Lower stress levels
Meditation promotes physiological changes that block the ability of stress hormones to influence the brain and body.1 Meditation can produce an effect on the body that resembles a class of drugs (beta blockers) used to treat the symptoms of stress-related conditions. These changes invoke a natural relaxation response that is the opposite of the fight-or-flight response to stress.2
Increased focus and awareness
During meditation, attention is often focused on a repeated sound, word, or phrase.2 This activates regions of the brain related to attention and focus. Research suggests that the amount of time spent meditating each day is positively correlated with performance on attentional tasks. 3
Enhanced positive emotion, learning, and memory
Many regions of the brain contain a substance composed of cell bodies known as gray matter, which assists in routing sensory stimuli to the central nervous system. An area with a higher concentration of gray matter suggests a stronger functional ability in processing and transporting information throughout the brain.4
Researchers have found that compared to non-meditating individuals, those who meditate have a higher density of gray matter in multiple brain regions, particularly the hippocampus. This suggests that over time, meditation has the ability to benefit the functionality of activities regulated by the hippocampus: learning, memory, and emotion.4,5
Health benefits of meditation were also shown through studies of practiced meditators who had shrinkage and lesser gray matter density in the amygdala, the portion of the brain that initiates the bodyʼs response to stress and plays a key role in emotional memory and reactivity. These findings suggest that meditation may help control unconscious emotional reactions.4-6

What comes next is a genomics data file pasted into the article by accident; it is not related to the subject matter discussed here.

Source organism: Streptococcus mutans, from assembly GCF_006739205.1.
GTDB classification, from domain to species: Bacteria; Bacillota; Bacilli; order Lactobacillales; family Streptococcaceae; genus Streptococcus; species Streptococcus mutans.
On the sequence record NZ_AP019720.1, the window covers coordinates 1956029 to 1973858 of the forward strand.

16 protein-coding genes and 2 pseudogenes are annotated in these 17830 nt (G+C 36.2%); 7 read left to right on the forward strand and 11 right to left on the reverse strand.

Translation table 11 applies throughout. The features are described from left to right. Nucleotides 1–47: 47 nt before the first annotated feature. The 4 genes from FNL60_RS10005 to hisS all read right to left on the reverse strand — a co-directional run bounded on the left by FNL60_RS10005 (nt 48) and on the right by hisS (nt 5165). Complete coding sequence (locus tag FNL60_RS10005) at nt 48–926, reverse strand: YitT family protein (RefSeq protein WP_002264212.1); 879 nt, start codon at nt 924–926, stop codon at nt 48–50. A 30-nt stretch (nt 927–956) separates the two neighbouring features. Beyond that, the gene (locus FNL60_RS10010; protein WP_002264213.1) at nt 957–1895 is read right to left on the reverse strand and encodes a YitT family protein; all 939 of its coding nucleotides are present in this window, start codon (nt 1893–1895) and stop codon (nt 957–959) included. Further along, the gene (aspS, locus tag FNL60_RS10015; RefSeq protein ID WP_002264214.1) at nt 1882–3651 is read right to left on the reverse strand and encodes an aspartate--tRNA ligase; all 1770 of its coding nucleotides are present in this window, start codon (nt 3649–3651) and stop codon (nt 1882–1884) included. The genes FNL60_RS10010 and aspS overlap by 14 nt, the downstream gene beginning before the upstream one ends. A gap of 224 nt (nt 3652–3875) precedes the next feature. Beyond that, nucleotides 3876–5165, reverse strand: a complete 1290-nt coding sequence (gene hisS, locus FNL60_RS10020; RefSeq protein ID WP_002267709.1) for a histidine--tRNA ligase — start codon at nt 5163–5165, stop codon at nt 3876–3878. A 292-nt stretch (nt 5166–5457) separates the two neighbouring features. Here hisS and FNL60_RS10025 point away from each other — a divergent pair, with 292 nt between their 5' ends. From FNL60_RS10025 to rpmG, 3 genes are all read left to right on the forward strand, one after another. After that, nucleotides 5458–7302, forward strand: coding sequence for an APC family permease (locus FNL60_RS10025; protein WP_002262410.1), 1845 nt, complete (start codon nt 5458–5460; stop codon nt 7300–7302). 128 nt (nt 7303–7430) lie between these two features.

Studies also found that those who meditated had higher levels of brain function in the left frontal region of the brain, a pattern associated with positive, approach-oriented emotional states.7
1. A. Mohan, R. Sharma, and R. Bijlani, “Effect of Meditation on Stress-Induced Changes in Cognitive Functions,” Journal of Alternative and Complementary Medicine 17 (3) (2011): 207-212.
2. H. Benson, “The Relaxation Response,” in Mind Body Medicine: How to Use Your Mind for Better Health, ed. D. Goleman and J. Gurin (New York, NY: Consumer Reports Book, 1993).
3. D. Chan and M. Woollacott, “Effects of Level of Meditation Experience on Attentional Focus: Is the Efficiency of Executive or Orientation Networks Improved?” Journal of Alternative and Complementary Medicine, 13(6) (2007): 651-657.
4. B. K. Hölzel, J. Carmody, M. Vangel, C. Congleton, S. M. Yerramsetti, T. Gard, and S. W. Lazar, “Mindfulness Practice Leads to Increases in Regional Brain Gray Matter Density,” Psychiatry Research: Neuroimaging, 191 (2010): 36–43.
5. Y. Tang, Y. Ma, J. Wang, Y. Fan, S. Feng, Q. Lu, Q. Yu, D. Sui, M. Rothbart, M. Fan, and M. Posner, “Short-term Meditation Improves Attention and Self-Regulation,” Proceedings of the National Academy of Sciences of the United States of America, 104(43) (2007): 17152-17156.
6. A. Lutz, H. A. Slagter, J. D. Dunne, R. J. Davidson, “Attention Regulation and Monitoring in Meditation,” Trends in Cognitive Sciences, 12(4) (2008): 163-169.
7. C. Moyer, M. Donnelly, J. Andersson, K. Valek, S. Huckaby, D. Wiederholt, R. Doty, A. Rehlinger, and B. Rice, “Frontal Electroencephalographic Asymmetry Associated with Positive Emotion is Produced by Very Brief Meditation Training,” Psychological Science, 22 (10) (2011): 1277-1279.
Visit the website of the National Center for Complementary and Alternative Medicine (NCCAM) at the National Institutes of Health (http://nccam.nih.gov/health/meditation) for more information on studies related to the benefits of meditation.